Alaska State Flower
Alaska State Flower, Forget me not (Myosotis alpestris) is a clump-forming perennial. Forget me not belongs to Boraginaceae family. Forget me not was chosen as the Alaska State Flower in 1949.
Forget me not flowers are very fragrant in the evening and night time, though there is little or no scent in the daytime. The Forget me not flower also called Asian Forget me not, Wood Forget me not, Woodland Forget me not, Alpine Forget me not.
There are about 50 species in the genus, and are popular in gardens. The cultivated forms of Forget me not often show a mixture of colours. The Forget me not flowers have five connected salviform petals, colored sky blue, that are a quarter to a third of an inch wide. The Forget me not flowers have a white inner ring and a yellow center. Forget me not produces bright, clear blue flowers. The best time to see the Forget me not is midsummer, from late June to late July.
Facts About Forget me not
- Forget me not plant is tiny, with elliptical and hairy leaves in a rosette at the bottom, and about 2 cm long.
- Forget me not flowers are seen in rocky mountainous areas, woods, humid fields with altitudes of 700-2800 m.
- The fragrant Forget me not flowers are hermaphrodite and are pollinated by bees, flies and Lepidoptera (Moths & Butterflies).
- Forget me not flowers bloom between July and September.
- The whole Forget me not plant has astringent and ophthalmic properties and can be used as a lotion.
- Forget me not plant’s properties are an excellent remedy for many eye diseases.
- Forget me not plant is propagated by division in March or October or by stem cuttings taken in summer.
- The Forget me not flowers can be used in rock gardens.
- The variety Myosotis alba has white flowers and the variety Myosotis aurea has yellow flowers.
There are many online florists who deliver flowers to Alaska. You can send flowers of your choice to your loved ones living in Alaska or from Alaska to other locations across the United States of America through these popular Alaska Online Florists .
Facts About Alaska
Alaska’s capital city is Juneau. Alaska got its Statehood on May 16, 1959, as the 49th US state.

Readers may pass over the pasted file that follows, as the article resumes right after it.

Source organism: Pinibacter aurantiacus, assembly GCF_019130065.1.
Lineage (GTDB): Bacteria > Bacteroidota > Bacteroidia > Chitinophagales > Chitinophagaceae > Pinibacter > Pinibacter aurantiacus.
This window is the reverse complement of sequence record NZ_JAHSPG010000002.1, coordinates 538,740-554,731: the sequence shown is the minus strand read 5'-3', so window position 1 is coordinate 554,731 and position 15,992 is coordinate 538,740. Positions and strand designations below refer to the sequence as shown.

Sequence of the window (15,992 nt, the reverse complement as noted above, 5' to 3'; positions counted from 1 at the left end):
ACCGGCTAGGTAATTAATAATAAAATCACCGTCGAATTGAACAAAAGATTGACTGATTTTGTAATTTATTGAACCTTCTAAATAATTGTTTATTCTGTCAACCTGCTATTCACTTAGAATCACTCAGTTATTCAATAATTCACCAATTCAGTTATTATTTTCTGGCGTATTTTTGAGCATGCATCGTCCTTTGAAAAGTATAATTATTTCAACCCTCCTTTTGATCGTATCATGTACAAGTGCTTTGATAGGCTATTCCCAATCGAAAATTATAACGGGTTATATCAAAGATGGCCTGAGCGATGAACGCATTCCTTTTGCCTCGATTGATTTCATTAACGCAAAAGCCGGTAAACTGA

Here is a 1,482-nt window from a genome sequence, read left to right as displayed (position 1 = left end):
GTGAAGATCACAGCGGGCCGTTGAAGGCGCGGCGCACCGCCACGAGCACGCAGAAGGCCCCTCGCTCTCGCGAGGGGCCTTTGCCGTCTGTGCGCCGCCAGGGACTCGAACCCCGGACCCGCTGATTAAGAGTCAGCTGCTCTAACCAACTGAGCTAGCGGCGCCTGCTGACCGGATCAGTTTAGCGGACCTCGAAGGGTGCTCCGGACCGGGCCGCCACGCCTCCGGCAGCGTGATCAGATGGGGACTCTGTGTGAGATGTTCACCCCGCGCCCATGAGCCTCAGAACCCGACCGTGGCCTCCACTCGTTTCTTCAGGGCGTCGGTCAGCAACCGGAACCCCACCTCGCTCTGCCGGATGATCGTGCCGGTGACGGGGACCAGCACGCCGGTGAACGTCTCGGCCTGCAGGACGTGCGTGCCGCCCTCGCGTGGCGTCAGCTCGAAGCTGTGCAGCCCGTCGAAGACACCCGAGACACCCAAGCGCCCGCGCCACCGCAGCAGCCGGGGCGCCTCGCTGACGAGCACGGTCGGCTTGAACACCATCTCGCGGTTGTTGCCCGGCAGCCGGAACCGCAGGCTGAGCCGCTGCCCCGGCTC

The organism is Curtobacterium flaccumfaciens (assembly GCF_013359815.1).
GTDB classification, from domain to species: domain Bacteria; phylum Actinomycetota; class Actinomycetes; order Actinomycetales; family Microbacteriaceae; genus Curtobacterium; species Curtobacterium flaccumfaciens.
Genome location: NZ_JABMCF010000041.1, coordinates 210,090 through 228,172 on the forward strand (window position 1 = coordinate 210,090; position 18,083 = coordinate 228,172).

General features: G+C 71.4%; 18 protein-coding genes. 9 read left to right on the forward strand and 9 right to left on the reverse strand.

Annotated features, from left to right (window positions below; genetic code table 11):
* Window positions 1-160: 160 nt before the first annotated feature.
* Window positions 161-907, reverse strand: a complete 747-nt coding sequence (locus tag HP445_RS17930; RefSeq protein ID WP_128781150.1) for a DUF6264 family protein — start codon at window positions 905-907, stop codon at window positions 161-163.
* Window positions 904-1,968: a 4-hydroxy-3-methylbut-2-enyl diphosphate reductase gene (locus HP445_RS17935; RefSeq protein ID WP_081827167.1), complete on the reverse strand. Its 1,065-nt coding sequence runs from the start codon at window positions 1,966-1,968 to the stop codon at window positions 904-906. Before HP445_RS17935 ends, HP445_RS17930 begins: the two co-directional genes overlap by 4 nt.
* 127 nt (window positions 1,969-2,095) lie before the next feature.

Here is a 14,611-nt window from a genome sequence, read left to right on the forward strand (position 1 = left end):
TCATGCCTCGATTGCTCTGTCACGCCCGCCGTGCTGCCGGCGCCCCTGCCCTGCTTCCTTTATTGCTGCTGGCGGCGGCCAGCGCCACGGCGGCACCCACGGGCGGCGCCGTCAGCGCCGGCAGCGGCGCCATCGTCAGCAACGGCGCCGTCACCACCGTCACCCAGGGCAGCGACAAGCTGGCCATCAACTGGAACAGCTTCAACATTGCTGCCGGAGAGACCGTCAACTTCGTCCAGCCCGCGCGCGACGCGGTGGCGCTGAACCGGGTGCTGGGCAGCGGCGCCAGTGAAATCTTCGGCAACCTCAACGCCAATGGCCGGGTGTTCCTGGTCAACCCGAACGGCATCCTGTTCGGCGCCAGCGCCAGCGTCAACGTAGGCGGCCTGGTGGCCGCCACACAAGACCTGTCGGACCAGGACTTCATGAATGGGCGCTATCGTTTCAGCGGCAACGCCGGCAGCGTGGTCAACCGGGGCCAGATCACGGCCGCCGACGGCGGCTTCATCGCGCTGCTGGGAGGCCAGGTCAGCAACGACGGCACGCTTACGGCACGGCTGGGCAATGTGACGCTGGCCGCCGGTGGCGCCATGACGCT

- The name "Alaska" is most likely derived from the Aleut word Alyeska, meaning greater land.
- Anthropologists believe that today’s Alaska Natives originated in Asia, either crossing over the Bering land bridge from Siberia or traveling by watercraft along the shorelines.
- Alaska’s total area is 570,374 Square Miles.
- Nearly one-third of Alaska lies within the Arctic Circle.
- The discovery of gold in the Yukon began a gold rush in 1898. Later gold was discovered at Nome and Fairbanks.
- The state’s coastline extends over 6,600 miles.
- Alaska is the United States’ largest state and is over twice the size of Texas.
- Oil is the state’s most valuable natural resource. The area includes what is thought to be the largest oil field in North America.
- 17 of the 20 highest peaks in the United States are located in Alaska.
- In 1915 the record high temperature in Alaska was 100 degrees Fahrenheit at Fort Yukon; the record low temperature was -80 degrees Fahrenheit at Prospect Creek Camp in 1971.
- The Tongass National Forest of Alaska is the largest national forest in the United States.
- Alaska has 29 volcanoes.
- Alaska has 33,000 miles of coastline.
- Alaska consists of 1/2 the world’s Glaciers.
- Alaska is just 55 miles east of Russia.
- Alaska is the only state to have coastlines on three different seas, namely Arctic Ocean, Pacific Ocean and Bering Sea.
- Alaska is nicknamed as The Last Frontier, Great Land, Land of the Midnight Sun.
- Alaska is home to three main universities, each with several satellite campuses in smaller communities. They are: University of Alaska Fairbanks, the main campus; University of Alaska Anchorage, the largest campus; and University of Alaska Southeast (whose main campus is in the state capital of Juneau).
- Alaska is often characterized as a Republican-leaning state with strong Libertarian tendencies.
- Alaska’s main export is seafood.
- Alaska is the least-connected state in terms of road transportation.